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Blood flows through the body via a network of blood vessels made up of arteries and veins. Arteries carry oxygen-rich blood from the heart to our organs and muscles, making it possible for them to function properly. Veins bring blood and carbon dioxide back towards the lungs, helping rid the body of "waste" while replenishing its supply of oxygen. Occasionally, these blood vessels sustain damage.

An aneurysm is a bulge or ballooning in the wall of a weakened or thinning artery resulting from the dilatation of the artery. This increased volume puts pressure on surrounding organs. Serious complications can arise if an artery ruptures.

Artery dilatation can occur anywhere in the body. However, the three most common areas for aneurysms to form are the aorta, known as an aortic aneurysm, the brain, known as a cerebral aneurysm and the limbs, known as an aneurysm of the limbs. Aortic aneurysms are the most common type and occur when an aneurysm becomes lodged in the aorta. The aorta, which is the largest artery in the body, carries blood away from the heart. The role of this large blood vessel is to distribute blood to the limbs and organs. To direct the blood to the proper area, the aorta branches off in various directions and these points are choice locations for aneurysms to form. Cerebral aneurysms generally become lodged in the arteries of the brain while aneurysms of the limbs lodge themselves in arteries located in the upper or lower limbs.


Atherosclerosis, the leading cause of aneurysms, is a disease characterized by the accumulation of fatty deposits in the arteries which weakens and deteriorates the artery walls. Those who suffer from atherosclerosis however, will not necessarily have an aneurysm since genetic factors seem to play a major role in the development of aneurysms. Injury or congenital defects may also contribute to aneurysms.

Persons most at risk

Certain individuals are more predisposed to developing an aneurysm. Men, the elderly, those with high blood pressure and those with a family history of aneurysms are more likely to develop them. High cholesterol, smoking, inactivity and obesity also increase one's risk since they are risk factors associated with heart disease.


Symptoms vary depending on the location of the aneurysm. If one is experiencing several symptoms, it is important to consult a physician without delay.

Abdominal aortic aneurysm

The ballooning of a section of the aorta compresses certain vital organs which hinder their functioning. The following symptoms may therefore occur:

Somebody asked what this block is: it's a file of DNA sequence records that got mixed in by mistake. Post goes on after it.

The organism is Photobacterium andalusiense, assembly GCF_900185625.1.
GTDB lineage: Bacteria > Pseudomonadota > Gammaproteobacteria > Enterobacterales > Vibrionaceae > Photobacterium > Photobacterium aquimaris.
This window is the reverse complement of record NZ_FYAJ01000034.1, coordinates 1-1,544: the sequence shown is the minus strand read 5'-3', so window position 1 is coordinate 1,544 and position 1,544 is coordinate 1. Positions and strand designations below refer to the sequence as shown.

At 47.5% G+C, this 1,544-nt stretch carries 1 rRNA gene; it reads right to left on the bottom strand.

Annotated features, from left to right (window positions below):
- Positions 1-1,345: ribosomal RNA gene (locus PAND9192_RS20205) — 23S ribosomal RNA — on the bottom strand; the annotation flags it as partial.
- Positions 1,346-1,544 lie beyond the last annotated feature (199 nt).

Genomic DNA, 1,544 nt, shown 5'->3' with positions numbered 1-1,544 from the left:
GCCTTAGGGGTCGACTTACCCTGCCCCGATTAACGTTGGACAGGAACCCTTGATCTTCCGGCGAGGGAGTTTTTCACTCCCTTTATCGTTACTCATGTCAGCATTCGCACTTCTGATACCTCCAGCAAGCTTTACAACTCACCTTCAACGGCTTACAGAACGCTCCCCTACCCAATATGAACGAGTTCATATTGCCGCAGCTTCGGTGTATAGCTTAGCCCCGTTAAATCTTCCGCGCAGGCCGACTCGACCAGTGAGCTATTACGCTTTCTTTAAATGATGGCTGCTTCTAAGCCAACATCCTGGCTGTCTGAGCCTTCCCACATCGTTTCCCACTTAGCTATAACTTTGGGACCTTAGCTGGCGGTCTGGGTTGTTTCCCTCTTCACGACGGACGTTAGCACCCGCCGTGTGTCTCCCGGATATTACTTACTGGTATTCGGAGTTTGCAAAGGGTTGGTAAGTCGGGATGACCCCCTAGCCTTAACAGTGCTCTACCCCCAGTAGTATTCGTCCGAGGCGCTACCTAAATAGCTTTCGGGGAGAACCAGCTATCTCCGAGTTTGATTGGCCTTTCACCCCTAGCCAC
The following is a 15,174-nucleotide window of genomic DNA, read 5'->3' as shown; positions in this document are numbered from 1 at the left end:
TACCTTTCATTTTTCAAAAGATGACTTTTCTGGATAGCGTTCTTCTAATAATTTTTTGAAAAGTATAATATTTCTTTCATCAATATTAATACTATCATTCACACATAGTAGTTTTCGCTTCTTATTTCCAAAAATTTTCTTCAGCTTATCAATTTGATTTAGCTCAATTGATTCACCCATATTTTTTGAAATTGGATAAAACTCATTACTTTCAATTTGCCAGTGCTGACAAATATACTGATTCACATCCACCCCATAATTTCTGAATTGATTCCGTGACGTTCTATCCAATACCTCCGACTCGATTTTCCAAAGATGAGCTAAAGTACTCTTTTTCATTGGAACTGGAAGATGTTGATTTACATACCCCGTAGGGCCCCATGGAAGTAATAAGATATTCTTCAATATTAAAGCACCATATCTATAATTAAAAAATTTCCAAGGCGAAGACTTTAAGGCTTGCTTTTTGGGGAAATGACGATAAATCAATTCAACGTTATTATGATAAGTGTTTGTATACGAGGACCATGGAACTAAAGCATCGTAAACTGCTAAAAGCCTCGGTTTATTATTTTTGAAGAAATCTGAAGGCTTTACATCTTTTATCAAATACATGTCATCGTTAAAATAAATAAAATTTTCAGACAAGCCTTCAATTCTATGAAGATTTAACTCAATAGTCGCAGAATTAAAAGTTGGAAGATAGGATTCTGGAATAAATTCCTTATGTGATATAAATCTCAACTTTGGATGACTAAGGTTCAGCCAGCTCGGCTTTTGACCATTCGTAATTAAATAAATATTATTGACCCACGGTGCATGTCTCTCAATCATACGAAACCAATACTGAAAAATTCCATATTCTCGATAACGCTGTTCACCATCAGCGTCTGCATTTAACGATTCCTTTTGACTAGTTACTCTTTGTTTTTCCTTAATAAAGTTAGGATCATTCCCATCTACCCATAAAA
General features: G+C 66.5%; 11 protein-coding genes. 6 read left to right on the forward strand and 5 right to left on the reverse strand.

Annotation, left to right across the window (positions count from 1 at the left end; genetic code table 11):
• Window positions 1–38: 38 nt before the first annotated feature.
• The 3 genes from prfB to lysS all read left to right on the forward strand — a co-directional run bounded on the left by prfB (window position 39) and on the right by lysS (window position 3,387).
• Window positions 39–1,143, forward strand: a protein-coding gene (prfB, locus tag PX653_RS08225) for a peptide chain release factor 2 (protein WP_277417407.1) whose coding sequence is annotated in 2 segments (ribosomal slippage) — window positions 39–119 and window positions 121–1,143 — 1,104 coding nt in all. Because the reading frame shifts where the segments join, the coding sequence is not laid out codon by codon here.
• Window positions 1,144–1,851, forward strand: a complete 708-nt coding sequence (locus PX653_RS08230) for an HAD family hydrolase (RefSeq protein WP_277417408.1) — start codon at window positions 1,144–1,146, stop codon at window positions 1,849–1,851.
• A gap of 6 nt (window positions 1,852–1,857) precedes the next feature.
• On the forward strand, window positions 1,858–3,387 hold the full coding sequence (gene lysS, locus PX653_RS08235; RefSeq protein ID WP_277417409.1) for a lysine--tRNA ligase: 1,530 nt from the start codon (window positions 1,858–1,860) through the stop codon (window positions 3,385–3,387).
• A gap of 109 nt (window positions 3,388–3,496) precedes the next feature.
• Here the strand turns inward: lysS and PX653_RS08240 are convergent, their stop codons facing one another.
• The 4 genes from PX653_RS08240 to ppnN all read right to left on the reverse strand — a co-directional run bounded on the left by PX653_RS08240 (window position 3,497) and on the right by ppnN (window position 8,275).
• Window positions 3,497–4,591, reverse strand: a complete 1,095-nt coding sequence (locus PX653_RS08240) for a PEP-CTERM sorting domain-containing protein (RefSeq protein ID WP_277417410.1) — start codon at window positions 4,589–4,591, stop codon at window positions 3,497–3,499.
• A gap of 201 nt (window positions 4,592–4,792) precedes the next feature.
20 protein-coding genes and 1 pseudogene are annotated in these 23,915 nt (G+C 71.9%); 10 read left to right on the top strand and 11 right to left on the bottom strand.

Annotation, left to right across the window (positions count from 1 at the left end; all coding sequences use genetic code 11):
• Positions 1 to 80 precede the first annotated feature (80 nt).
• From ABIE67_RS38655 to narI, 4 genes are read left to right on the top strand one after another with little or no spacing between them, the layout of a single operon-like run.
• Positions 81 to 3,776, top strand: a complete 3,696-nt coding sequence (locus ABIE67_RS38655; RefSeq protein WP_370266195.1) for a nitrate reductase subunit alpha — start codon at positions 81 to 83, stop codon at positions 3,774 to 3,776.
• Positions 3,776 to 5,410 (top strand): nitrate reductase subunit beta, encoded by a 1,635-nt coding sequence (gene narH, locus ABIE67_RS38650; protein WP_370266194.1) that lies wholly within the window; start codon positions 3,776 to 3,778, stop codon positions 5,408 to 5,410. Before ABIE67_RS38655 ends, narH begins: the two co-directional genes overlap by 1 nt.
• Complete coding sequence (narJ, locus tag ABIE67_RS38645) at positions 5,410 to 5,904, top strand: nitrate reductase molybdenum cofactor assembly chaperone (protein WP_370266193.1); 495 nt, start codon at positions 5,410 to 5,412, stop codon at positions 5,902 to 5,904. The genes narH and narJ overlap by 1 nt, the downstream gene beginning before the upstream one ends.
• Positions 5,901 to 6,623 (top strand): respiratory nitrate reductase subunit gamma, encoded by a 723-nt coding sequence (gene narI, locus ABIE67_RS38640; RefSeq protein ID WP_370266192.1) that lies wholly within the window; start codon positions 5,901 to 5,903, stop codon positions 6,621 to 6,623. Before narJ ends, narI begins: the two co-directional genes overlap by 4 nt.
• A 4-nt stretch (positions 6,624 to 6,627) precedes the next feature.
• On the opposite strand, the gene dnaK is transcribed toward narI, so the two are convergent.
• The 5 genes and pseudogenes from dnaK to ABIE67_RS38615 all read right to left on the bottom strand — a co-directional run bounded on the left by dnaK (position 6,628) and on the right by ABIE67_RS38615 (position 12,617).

• Difficulty swallowing
  • Thoracic and abdominal pain
  • Pulsating sensation in the abdomen
  • Cough
  • Difficulty breathing

When complications arise, a ruptured aneurysm often results in fatal haemorrhage.

Cerebral aneurysm

The most common symptoms of a brain or cerebral aneurysm are:

  • Nausea and vomiting
  • Paralysis
  • Severe headache
  • Vision impairment

The rupture of a cerebral aneurysm can cause haemorrhaging which may result in a cerebrovascular accident (CVA), also known as a stroke.

Aneurysm of the limbs

The most common symptoms associated with an aneurysm of the limbs include:

  • Claudication (limping)
  • Cramps
  • Pain


Diagnosis is made by a physician. By palpating the body, the physician can identify an excrescence (growth) and feel pulsations. Also, by listening to the heartbeat, the physician can hear a bruit indicating the presence of an aneurysm. A scan or an ultrasound can also be useful in confirming the diagnosis. Magnetic resonance imaging (MRI) and arteriography (whereby a small camera is inserted into the arteries) are also highly effective for locating and assessing the size of aneurysms.

Treatment and Prevention

A physician has several treatment options to offer an individual with an aneurysm. He can recommend a watch and wait approach to see whether the aneurysm will pass. A physician who chooses this route will have to monitor his patient very closely and keep an eye on any changes in the patient's condition. Lifestyle changes are also recommended, both from a prevention and treatment perspective. A low-fat diet, regular exercise, quitting smoking and bringing one's blood pressure under control are healthy habits that will help limit the risk of developing an aneurysm.

Surgery can also be an option. When opting for surgery, the physician can partially or completely remove the aneurysm by inserting a catheter into the artery and replacing the ruptured artery with a synthetic graft.

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